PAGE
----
“When the evacuation is ordered, the signal will be read on Armed Forces Radio. That signal is: ‘The temperature in Saigon is 105 degrees and rising.’ This will be followed by the playing of, I’m Dreaming of a White Christmas.”
That announcement triggered Operation Frequent Wind, the almost unbelievable evacuation plan executed by United States forces on the 29th and 30th of April, 1975 when more than 7,000 people were evacuated by helicopter from various points in Saigon. The total number of Vietnamese evacuated or self-evacuated, ending up in the custody of the United States for processing as refugees to enter the country, totaled 138,869. But hundreds of thousands were left behind that then faced ‘re-education’ by the victors. The re-education camps, modeled on Soviet Gulags (and in some cases operated similarly as a Nazi concentration camp) soon became full. The New Economic Zone programs announced were thinly veiled justification for the confiscation of all assets held by the South Vietnamese people.
The smoke had cleared over Vietnam, but the country still ran with blood.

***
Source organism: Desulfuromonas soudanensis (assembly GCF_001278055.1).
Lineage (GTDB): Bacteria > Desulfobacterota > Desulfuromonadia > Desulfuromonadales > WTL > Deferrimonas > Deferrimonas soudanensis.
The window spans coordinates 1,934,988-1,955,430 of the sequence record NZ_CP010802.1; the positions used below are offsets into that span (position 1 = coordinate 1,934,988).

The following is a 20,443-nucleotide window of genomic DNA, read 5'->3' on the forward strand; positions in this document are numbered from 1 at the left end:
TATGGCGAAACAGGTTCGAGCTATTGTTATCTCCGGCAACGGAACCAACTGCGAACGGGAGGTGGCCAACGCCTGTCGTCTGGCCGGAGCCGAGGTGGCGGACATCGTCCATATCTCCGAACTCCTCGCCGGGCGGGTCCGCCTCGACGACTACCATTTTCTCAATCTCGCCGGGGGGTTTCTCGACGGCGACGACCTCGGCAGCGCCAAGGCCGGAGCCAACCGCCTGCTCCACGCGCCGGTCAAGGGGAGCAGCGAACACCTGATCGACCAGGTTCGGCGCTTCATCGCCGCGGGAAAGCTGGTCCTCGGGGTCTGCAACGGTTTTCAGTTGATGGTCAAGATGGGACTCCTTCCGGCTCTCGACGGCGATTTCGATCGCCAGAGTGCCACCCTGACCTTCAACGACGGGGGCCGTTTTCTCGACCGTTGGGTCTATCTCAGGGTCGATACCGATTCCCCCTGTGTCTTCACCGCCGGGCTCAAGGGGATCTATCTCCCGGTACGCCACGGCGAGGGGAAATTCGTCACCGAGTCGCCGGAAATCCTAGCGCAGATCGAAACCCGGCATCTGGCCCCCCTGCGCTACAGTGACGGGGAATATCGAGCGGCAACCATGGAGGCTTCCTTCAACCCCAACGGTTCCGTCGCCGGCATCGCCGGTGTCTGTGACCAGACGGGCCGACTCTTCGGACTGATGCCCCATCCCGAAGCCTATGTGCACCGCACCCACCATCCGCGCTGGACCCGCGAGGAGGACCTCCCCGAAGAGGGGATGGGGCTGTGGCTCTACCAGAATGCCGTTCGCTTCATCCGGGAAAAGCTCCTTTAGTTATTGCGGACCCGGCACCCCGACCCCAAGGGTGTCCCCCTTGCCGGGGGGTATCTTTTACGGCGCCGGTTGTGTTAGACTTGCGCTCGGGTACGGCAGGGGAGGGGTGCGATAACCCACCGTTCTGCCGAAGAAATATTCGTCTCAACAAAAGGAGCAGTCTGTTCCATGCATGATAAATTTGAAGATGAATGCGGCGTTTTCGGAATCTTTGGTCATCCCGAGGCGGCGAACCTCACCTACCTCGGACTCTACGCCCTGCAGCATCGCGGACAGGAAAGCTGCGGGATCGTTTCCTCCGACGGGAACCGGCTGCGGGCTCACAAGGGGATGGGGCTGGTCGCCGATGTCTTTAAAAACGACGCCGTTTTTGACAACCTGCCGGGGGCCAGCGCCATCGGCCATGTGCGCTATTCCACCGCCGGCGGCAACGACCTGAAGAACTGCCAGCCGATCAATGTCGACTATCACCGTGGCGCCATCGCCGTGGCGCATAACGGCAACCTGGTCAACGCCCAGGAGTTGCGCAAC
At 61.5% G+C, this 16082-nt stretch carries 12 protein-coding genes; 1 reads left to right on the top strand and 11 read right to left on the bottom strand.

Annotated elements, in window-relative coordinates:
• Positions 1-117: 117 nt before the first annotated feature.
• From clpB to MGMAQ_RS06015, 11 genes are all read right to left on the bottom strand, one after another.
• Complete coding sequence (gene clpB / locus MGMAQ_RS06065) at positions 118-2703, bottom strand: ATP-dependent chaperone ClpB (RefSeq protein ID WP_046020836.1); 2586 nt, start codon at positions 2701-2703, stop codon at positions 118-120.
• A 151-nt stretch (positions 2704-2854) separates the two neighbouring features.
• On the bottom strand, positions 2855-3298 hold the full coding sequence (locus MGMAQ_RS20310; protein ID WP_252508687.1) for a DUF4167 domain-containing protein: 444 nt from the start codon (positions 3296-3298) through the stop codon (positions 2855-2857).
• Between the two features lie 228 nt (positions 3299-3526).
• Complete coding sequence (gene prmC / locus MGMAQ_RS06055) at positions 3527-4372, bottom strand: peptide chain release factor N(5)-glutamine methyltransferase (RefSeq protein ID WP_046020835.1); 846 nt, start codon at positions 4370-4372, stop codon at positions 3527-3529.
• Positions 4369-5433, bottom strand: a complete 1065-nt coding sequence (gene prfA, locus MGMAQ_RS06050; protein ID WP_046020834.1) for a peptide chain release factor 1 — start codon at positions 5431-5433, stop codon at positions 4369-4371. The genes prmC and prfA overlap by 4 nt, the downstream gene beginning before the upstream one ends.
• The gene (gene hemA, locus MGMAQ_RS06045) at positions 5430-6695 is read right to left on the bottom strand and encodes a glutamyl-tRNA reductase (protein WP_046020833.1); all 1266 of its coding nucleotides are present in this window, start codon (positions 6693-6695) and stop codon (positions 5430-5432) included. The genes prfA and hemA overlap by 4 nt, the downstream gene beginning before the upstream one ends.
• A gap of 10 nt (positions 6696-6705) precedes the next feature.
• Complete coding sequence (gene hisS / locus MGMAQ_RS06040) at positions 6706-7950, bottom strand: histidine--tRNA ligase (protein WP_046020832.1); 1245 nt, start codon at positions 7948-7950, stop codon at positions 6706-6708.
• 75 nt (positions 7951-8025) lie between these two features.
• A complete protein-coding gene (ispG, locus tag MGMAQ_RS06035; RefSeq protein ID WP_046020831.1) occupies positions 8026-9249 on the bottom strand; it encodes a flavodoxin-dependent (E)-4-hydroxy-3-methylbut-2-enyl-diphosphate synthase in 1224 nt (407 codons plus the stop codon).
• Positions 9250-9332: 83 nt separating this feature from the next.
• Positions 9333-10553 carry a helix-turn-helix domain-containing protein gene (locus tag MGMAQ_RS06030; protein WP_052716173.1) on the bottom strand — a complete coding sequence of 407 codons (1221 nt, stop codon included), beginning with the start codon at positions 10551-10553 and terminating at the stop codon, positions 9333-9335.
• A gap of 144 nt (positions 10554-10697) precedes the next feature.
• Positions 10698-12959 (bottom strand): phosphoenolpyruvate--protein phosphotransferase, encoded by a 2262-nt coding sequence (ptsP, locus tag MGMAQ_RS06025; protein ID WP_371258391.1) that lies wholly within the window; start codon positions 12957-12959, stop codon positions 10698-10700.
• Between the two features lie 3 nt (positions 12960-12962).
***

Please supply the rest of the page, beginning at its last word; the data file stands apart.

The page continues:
This is the continuing saga, started in Behind the Smoke Curtain, of American journalist Scott Reynolds, wounded and left behind as Saigon fell. Imprisoned–tortured and held secretly in solitary confinement–he and another prisoner, Tuan, a young former South Vietnamese army officer, escape during a camp uprising. A female guard at the camp who has fallen in love with Tuan reluctantly helps them. Traveling at night and hiding during the day not long after their escape they find Lan, a teenage girl who is escaping her own Hell having killed the New Economic Zone Commander that had tried to rape her. Together they evade patrols and informers and try to make their way to the coast to find a boat to escape Vietnam.
This is their story.